Quiet force fuels flamboyant band

Modest couple started Westsiders 4 decades ago as outlet for kids

November 17, 2001|By Laurie Willis | Laurie Willis,SUN STAFF

The lure of big-city life led Jeff Pitts from a tiny North Carolina town to Baltimore.

But when he got here in 1952, he didn't find the recreational outlets for youths he expected in a big city. So after Pitts and his wife, the former Dorothy Smith, had five children, they took it upon themselves to provide a solid recreational venue for neighborhood kids.

Though neither of them had training in instrumental music, they founded what has become one of the city's largest and most popular groups, the Baltimore Westsiders. Nearly 40 years later, the couple remains the seldom-seen force behind one of the region's most flamboyant marching bands.

When the band performs today in the city's Thanksgiving parade (beginning at 11 a.m. at Pratt and Eutaw streets) and later ushers in Santa Claus at Reisterstown Road Plaza, the Pittses will be there cheering on a fourth generation of high-steppers.

"The Westsiders became kind of a major institution in public celebrations in the '80s and '90s in Baltimore," said former Mayor Kurt L. Schmoke, who often called on the band to perform at city functions. "They had a huge and loyal following. Because of the nature of their performance, they were both literally and figuratively show-stoppers.

"In a parade, they would march, and then after a set period of time, they would stop and dance, and that would literally shut down the whole parade until they finished their number."

Known for their nimble drummers, foot-tapping dancers and flashy red-and-white uniforms, they've awed even adult fans, who fondly recall going to parades with their parents, angling for the best spot to stand and watch the band members saunter by.

Some of those adults now take their kids to experience the excitement of the group, which performs locally in the Preakness, Christmas and Thanksgiving parades, among others, and has entertained in New Orleans, Chicago and Atlanta.

What began as a means of preventing kids from going astray has evolved into a popular tradition.

At 71 and 66, respectively, Jeff and Dorothy Pitts don't manage the band anymore. Their daughter and former band member, Corlis Greene, 44, took the reins in 1998. But they attend Tuesday and Thursday rehearsals in Calverton Middle School's cafeteria to watch the kids and to help sell chips and sodas to raise money for band equipment.

"The Pittses are good people," said Marshalette Holmes, 28, a former band member whose son, Larren Henson, 4, is a Tiny Toon, the group's youngest marchers.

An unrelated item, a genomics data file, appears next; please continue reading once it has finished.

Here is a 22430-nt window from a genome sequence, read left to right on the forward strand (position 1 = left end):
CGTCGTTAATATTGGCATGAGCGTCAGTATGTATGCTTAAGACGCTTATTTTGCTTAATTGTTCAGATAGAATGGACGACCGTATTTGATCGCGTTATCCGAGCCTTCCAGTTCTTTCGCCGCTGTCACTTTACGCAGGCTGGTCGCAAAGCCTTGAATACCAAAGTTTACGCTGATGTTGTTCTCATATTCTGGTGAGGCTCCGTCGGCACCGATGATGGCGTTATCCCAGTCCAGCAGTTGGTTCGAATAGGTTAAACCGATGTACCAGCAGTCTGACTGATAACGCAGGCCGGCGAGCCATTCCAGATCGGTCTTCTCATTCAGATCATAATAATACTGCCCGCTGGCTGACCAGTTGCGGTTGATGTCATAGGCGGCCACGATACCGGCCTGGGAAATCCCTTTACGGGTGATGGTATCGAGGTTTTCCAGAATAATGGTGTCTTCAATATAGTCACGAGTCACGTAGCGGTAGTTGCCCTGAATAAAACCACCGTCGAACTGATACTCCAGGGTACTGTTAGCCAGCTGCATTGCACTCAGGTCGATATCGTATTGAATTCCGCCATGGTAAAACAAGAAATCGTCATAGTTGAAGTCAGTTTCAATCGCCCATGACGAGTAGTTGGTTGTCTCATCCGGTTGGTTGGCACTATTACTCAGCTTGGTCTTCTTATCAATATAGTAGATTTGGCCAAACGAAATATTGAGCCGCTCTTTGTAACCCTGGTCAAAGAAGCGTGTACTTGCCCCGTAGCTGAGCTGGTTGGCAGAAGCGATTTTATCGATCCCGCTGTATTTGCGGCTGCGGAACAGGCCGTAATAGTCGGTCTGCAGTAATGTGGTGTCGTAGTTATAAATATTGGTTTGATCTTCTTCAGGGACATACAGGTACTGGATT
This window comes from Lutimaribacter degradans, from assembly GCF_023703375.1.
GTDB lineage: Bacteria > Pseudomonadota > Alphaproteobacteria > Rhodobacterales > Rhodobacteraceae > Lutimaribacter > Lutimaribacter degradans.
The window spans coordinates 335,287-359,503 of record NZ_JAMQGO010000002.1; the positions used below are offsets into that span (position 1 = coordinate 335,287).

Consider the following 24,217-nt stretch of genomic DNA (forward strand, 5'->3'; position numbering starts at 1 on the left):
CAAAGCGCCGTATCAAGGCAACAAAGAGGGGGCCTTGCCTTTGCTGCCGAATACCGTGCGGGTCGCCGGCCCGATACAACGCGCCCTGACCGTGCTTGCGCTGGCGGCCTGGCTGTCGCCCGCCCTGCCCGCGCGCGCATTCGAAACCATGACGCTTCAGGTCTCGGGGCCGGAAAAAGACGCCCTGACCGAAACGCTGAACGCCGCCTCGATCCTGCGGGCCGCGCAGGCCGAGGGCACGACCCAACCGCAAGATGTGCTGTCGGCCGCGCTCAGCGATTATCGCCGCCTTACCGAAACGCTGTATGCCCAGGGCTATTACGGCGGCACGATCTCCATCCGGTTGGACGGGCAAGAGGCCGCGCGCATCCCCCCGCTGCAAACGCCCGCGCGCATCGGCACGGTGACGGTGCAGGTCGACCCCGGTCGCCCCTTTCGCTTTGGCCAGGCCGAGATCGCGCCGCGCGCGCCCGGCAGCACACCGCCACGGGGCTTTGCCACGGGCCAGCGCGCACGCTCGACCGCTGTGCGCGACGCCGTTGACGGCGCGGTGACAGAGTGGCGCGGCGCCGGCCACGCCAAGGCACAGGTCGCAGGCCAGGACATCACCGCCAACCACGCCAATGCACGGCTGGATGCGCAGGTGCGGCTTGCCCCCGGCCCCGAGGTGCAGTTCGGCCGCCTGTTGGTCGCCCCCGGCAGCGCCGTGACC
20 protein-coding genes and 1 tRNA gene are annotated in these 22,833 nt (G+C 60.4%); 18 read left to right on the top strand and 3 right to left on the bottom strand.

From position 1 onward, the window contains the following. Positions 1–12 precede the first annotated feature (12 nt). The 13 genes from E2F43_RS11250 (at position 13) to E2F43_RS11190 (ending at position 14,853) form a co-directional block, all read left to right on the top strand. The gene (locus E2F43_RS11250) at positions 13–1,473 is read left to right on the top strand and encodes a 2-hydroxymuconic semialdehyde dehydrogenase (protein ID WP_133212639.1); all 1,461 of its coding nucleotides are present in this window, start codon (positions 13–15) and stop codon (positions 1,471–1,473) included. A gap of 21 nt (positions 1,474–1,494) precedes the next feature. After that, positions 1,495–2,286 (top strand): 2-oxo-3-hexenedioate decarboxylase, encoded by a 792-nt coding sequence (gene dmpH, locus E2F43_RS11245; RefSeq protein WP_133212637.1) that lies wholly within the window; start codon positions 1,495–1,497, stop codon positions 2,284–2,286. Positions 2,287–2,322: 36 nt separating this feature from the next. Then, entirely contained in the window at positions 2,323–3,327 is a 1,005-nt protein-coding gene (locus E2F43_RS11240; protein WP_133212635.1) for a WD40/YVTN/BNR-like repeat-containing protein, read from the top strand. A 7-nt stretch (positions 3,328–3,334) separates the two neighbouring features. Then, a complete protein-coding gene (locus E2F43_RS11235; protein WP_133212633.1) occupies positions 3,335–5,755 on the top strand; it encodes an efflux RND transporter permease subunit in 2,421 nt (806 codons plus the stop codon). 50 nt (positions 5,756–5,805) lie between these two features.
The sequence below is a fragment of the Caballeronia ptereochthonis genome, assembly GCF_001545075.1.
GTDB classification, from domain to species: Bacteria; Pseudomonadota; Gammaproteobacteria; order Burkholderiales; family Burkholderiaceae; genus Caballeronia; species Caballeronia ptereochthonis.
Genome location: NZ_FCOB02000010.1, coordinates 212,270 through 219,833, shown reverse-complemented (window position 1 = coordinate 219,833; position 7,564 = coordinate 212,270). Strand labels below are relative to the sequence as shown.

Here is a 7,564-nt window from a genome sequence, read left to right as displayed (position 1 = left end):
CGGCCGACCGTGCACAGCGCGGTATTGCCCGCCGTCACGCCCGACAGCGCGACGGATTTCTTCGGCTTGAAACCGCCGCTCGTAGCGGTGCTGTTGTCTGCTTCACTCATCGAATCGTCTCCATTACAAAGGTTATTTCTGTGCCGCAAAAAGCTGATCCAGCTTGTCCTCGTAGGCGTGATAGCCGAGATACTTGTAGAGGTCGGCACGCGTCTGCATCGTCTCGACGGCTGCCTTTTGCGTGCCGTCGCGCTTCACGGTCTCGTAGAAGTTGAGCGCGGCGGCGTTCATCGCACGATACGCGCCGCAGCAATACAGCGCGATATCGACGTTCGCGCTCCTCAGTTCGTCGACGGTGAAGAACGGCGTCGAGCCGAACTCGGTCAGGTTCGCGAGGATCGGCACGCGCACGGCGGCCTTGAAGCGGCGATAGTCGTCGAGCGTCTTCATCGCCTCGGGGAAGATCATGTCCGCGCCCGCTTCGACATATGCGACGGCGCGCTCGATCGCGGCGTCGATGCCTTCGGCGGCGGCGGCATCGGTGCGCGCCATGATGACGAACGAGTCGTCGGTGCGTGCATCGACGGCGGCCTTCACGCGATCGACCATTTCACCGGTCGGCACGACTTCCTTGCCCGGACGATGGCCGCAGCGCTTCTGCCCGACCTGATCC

"They have determination and courage to keep such an organization running. I was part of this band when I was 14, 15 and 16. ... I couldn't wait until my son was old enough to join."

The cost to join is $100, which covers registration, dues, insurance and band jackets. Membership renewal is $50 annually. The band has been the biggest focus of the Pittses' life. But Jeff Pitts has done more than create the band to help improve life in Winchester, where they've lived since 1953.

He devoted more than 30 years to area Boy Scout troops, and he helped coach Little League teams. In the early 1970s, Pitts was president of the Winchester Improvement Association, a position he resumed this year.

"I think he tries to do his best and seems to be pretty efficient at contacting the right people to get things done in the neighborhood," said association vice president Robert Blackwell. "He tries to get trash collected, empty houses boarded up, grass and weeds cut at unoccupied houses, and he tries to make sure the streets are safe. ... He really cares about the neighborhood."

But it's no secret that the Westsiders have been Pitts' biggest contribution to the city -- even though he and his wife relinquished control a few years ago.

"They're getting older, and they wanted to step out of the limelight a little bit," their daughter said. "I told them, for people that are retired, you sure don't stay away. But it's the only thing they basically have to do. They're my support. Anything I need or anything I'm not sure of, they're right there."

Greene's four children, ages 12 to 24, are band members. Her granddaughter, Deja Oliver, 4, participates in the Tiny Toons, bringing to four the number of generations affiliated with the Westsiders. Those who aren't related to the Pitts have benefited, too.

"Mr. Pitts is like a grandfather to me," said Tavon Carroll, 17, an Edmondson High School graduate and band member for five years. "We call him grandfather because he's always there for us."

Carroll, who plays the bass drum, said the band has helped shape his life.

"It helps me a lot," he said. "You meet new friends every year. It teaches a lot about discipline. In the neighborhood where we live at ... if we weren't in the band, we'd probably be out there selling drugs."

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